As he sees the terrible conditions having an adverse affect his own children, Mr. Biswas starts looking around for a site on which to build his house. In the meantime, several members of the family die, including Hari, the pundit, and Padma, Seth’s wife. Without Hari to conduct the spiritual business of the family, men and boys of the family take over the duties of the puja, but there is no consistency. Without Hari to say prayers for Mrs. Tulsi and the house, she believes the virtue and the luck have gone out of the family.

Different members of the family take on different moneymaking schemes with different degrees of success. The widows’ attempts are always unsuccessful, and they do men’s work around the estate. The estate continues to deteriorate as the land is eroded, the resources are scavenged, and animals die. Seth is happy at the Tulsis’ misfortunes, saying that they are being punished for rejecting and slandering him.

When Chinta creates a stir when she announces that eighty dollars has been stolen from her room, she ultimately lays blame on the Biswas family. They become subject to persecution in the house and beg to move. Mr. Biswas uses up all his savings to build a house and they move in, but are still unhappy because it is in an unfinished state.

Mr. Biswas spends time making improvements on the house himself, laboring to bring it up to the standard that will satisfy his family. He sends for his mother, who agrees to visit for two weeks, creating a memory that is more precious to Mr. Biswas than any memories of his mother. After her visit, there is a botched attempt to burn the cleared wood on the land around the house, resulting in a fire that later rekindles in the middle of the night. Tulsis come to help fight the fire, and the house is saved from burning. Afterwards, Mr. Biswas makes jokes about charcoal and talks about how it is the best kind of fertilizer.


Once again, Mr. Biswas is manipulated into living with the Tulsis in their estate at Shorthills. Without Seth’s direction and planning, the haven that was anticipated becomes a nightmare of neglect, hazard, and inconvenience. Mr. Biswas is only able to tolerate it because he does not feel as though he is truly a part of it, and he is able to save his money.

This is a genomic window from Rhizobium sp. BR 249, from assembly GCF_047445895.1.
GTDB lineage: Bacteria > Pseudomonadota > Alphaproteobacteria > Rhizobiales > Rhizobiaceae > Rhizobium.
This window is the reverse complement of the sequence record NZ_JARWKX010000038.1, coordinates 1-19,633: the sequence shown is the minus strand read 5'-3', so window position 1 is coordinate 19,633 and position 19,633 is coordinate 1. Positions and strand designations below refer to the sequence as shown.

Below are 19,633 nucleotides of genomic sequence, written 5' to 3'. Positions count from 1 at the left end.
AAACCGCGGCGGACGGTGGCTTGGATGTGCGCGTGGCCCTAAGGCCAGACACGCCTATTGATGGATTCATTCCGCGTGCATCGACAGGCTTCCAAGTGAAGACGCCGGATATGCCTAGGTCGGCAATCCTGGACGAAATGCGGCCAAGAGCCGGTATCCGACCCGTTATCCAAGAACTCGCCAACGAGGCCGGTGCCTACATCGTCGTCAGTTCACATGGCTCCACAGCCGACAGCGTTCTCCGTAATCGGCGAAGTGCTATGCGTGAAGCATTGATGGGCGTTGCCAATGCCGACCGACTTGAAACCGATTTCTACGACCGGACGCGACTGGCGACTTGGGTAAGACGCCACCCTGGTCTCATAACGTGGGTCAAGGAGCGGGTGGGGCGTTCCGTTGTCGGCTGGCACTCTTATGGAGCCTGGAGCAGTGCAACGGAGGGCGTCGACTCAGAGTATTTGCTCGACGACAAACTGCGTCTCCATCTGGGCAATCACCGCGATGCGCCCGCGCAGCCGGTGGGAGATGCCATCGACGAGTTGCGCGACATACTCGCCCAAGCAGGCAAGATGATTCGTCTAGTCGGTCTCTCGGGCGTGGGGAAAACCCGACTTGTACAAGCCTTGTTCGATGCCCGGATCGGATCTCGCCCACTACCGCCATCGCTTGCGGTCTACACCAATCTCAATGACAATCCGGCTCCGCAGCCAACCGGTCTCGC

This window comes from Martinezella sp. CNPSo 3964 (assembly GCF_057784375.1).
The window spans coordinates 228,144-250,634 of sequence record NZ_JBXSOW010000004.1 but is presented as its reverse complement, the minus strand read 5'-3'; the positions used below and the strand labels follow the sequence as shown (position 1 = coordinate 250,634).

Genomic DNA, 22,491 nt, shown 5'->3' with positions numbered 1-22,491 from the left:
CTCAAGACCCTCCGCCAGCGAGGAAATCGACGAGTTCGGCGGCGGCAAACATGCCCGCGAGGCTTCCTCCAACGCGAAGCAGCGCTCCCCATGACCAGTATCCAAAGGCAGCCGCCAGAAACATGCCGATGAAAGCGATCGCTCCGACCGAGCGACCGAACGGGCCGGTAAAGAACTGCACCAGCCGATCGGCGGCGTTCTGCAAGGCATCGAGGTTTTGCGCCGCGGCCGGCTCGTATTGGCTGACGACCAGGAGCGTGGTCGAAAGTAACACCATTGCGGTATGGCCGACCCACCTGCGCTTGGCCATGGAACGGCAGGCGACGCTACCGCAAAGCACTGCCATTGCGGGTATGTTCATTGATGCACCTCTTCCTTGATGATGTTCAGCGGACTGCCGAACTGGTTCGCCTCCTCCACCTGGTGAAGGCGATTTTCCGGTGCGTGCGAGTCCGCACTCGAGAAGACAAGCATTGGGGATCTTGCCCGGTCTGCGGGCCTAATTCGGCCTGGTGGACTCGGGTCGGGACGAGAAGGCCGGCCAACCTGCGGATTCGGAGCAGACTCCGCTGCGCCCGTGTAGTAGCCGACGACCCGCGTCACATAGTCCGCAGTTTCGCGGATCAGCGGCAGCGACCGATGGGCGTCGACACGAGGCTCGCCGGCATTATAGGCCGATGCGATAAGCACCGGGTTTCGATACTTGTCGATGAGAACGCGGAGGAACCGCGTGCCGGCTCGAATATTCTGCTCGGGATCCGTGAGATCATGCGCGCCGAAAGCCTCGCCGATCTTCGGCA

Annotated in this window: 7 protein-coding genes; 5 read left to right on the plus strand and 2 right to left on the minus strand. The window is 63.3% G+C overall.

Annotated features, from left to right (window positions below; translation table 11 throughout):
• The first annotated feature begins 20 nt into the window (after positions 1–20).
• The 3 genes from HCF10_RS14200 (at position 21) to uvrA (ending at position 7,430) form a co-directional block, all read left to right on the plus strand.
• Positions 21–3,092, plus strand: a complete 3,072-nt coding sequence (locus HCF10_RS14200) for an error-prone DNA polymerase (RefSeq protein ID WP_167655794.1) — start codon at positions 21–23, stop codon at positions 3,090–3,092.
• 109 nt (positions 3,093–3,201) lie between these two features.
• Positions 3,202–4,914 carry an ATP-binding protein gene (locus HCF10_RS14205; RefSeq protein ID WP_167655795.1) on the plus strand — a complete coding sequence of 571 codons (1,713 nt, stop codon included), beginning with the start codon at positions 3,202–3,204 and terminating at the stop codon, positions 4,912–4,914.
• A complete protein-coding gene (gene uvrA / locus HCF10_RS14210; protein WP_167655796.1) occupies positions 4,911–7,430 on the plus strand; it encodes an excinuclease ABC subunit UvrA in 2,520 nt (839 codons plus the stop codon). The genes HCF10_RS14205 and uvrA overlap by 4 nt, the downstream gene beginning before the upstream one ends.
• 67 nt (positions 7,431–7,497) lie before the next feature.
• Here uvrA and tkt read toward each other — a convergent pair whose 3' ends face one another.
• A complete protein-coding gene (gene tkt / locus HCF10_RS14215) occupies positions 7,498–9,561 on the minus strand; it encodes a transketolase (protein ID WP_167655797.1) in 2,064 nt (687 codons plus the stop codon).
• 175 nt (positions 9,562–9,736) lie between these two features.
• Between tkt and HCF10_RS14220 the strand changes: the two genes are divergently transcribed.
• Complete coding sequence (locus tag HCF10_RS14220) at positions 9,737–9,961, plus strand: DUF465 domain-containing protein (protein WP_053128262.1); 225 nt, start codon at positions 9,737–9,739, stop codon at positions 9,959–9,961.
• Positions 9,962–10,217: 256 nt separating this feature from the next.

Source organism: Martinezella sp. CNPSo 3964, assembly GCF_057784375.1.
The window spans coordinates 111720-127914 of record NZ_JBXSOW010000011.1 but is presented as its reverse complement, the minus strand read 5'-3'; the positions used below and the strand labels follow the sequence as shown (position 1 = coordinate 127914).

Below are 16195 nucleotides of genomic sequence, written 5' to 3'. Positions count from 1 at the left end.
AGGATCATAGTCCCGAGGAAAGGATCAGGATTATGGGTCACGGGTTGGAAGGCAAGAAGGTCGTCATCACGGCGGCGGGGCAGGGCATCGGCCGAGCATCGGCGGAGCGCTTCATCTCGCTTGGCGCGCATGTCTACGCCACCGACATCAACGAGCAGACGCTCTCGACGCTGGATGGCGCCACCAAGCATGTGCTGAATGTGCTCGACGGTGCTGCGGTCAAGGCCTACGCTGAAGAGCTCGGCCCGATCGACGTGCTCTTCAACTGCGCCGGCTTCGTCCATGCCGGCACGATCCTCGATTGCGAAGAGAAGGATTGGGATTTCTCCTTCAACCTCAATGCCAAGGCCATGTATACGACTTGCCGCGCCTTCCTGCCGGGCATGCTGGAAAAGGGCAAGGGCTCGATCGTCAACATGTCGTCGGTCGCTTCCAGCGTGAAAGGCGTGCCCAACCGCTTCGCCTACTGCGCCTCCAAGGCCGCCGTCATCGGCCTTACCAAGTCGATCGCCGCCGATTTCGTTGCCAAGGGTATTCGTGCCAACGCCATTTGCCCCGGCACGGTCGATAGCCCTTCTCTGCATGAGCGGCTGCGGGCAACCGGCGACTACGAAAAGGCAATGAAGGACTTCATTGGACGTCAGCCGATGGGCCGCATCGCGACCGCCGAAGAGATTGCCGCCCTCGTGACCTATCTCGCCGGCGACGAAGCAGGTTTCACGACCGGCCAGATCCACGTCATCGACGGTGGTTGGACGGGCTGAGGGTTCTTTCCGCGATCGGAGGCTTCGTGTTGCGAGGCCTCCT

Children’s lives are stressful and unstable as their sleep routines are consistently disrupted and their school experience is clouded by the experience of trying to get there. As the men on the estate become opportunistic and self-interested, they do not contribute to the efforts to maintain the house and grounds. Consequently, the widows are forced to do the work that should be done by the men, with the results being substandard.

While the Biswas family is barely tolerating the conditions, Savi’s bad experiences with school transportation ultimately prompt Mr. Biswas to earnestly consider building a house again. The situation with Chinta’s missing eighty dollars reinforces his motivation and he builds his house a distance away from the estate house. Although the house has its flaws, Mr. Biswas works to make it right for his family. A bonus benefit of the house is that it provides Mr. Biswas with two valuable weeks to reacquaint himself with his mother, leaving him with the only memory of her that is not tinged with regret. In the aftermath of the fire, Mr. Biswas’s jokes conceal whatever feelings he is having.


clandestine, lianas, punctiliously, escarpment, patois, terminus, ammoniac, dereliction, dicky seat, derisive, sooty, pathos, purgative, bush, idyllic, verge, conflagrations

This section contains 1,173 words
(approx. 3 pages at 400 words per page)
A House for Mr Biswas from BookRags. (c)2016 BookRags, Inc. All rights reserved.
Follow Us on Facebook